Male bodies have two types of oestrogen, oestradiol and oestrone. When they experience a high level of oestrogen they can suffer from infertility, gynecomastia, erectile dysfunction, slowed growth, or epiphyseal closure.
The most common symptoms associated with high oestrogen in men are:
- Focusing issues
- Hot flashes
- Loss of bone density
- Shrinking muscle mass
- Reduced sex drive
- Reduced growth of testicles and penis
- Reduced sperm concentration in semen
- Losing hair all over the body
What causes high oestrogen levels in men?
Some substances and medications can raise the level of oestrogen in the male body. Antibiotics, herbs and natural supplements like ginseng and ginkgo, and phenothiazines can trigger this hormonal imbalance. Sometimes high oestrogen is also passed through the genes or caused by conditions like obesity, stress, tumors, and conditions that impact hormone imbalances. You can find more here about how high levels of oestrogen impact men’s health and how hormone therapy can improve their conditions.
When men experience a low level of oestrogen, they have no reason to worry, even if they may experience similar symptoms like when their levels are higher than usual. Oestrogen imbalances are usually caused by hypogonadism that lowers the levels of hormones in the body.
The most common factors that can lead to a low level of oestrogen are:
- Autoimmune conditions
- Liver or kidney conditions
- Infections of the sexual organs
- Exposure to radiation
- Rapid weight loss
- Tumour growing close to the pituitary gland
- Genetic disorders
Testosterone in men
Testosterone doesn’t play an important role only in managing the sexual and reproductive system, but it also impacts the structure of the brain and men’s overall mental health. It also directly influences memory and learning because the receptors that metabolize testosterone are placed in the memory and learning areas of the brain.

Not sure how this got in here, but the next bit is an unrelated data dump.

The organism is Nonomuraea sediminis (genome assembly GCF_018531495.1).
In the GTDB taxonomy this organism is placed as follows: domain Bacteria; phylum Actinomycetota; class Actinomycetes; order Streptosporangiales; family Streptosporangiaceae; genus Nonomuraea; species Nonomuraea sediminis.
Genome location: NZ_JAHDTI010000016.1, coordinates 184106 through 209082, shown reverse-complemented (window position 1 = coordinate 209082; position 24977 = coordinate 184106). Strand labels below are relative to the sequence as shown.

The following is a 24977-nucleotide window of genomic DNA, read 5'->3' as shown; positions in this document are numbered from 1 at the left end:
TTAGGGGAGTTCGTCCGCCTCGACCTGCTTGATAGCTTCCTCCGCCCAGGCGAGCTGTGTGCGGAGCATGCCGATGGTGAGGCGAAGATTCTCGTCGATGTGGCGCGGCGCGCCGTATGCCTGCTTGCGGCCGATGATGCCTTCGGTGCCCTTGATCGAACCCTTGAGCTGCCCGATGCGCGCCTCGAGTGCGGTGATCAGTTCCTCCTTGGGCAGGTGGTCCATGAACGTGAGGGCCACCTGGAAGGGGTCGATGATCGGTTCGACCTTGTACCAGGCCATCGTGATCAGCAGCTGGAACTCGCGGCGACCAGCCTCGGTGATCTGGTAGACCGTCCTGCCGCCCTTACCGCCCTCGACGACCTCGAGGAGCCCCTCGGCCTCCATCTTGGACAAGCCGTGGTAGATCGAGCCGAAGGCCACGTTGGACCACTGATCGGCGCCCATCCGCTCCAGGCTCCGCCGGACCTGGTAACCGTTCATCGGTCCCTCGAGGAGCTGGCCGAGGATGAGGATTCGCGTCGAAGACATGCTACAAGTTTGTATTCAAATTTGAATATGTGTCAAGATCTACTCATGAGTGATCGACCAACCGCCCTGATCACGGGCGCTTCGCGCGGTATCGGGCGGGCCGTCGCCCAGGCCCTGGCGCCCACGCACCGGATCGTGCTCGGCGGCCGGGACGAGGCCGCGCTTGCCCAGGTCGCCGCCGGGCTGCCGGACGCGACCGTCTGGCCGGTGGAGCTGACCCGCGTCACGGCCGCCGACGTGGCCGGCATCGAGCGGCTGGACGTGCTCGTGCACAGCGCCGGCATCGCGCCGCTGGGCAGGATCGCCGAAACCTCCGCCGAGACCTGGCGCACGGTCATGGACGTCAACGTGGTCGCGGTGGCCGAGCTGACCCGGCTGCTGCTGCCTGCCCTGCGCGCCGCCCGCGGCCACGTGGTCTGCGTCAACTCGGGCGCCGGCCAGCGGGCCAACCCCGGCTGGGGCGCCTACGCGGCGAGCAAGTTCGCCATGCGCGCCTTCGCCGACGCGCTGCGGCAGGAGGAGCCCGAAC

As we earlier mentioned, men usually experience a gradual decline in the levels of testosterone as they age (somewhere around 40 years, the same age when women experience menopause). This gradual decline can trigger some of the following symptoms that can cause a series of general health conditions.
Because testosterone plays an important role in regulating body processes and functions, a lower-than-normal level in a man’s body can cause some of the following symptoms:
- Loss of bone mass
- Increased body fat
- Erectile dysfunction
- Decreased muscle mass
- Sleeping issues
- Decreased libido
- Hair loss
What causes low levels of testosterone in men?
Testosterone levels drop as a natural effect of ageing. Men start noticing the symptoms associated with this condition in their thirties. Besides ageing, some other factors also impact testosterone production.
- Unbalanced diet
- Exercising too much
- Medical conditions
- The use of alcohol and drugs
- Kidney failure
Not all men experience symptoms related to hormonal imbalance, and the seriousness of the condition can vary widely. If you experience some of the above symptoms, you can check your hormone levels with the help of a blood test and ask a medical professional if you need treatment for hormone imbalance.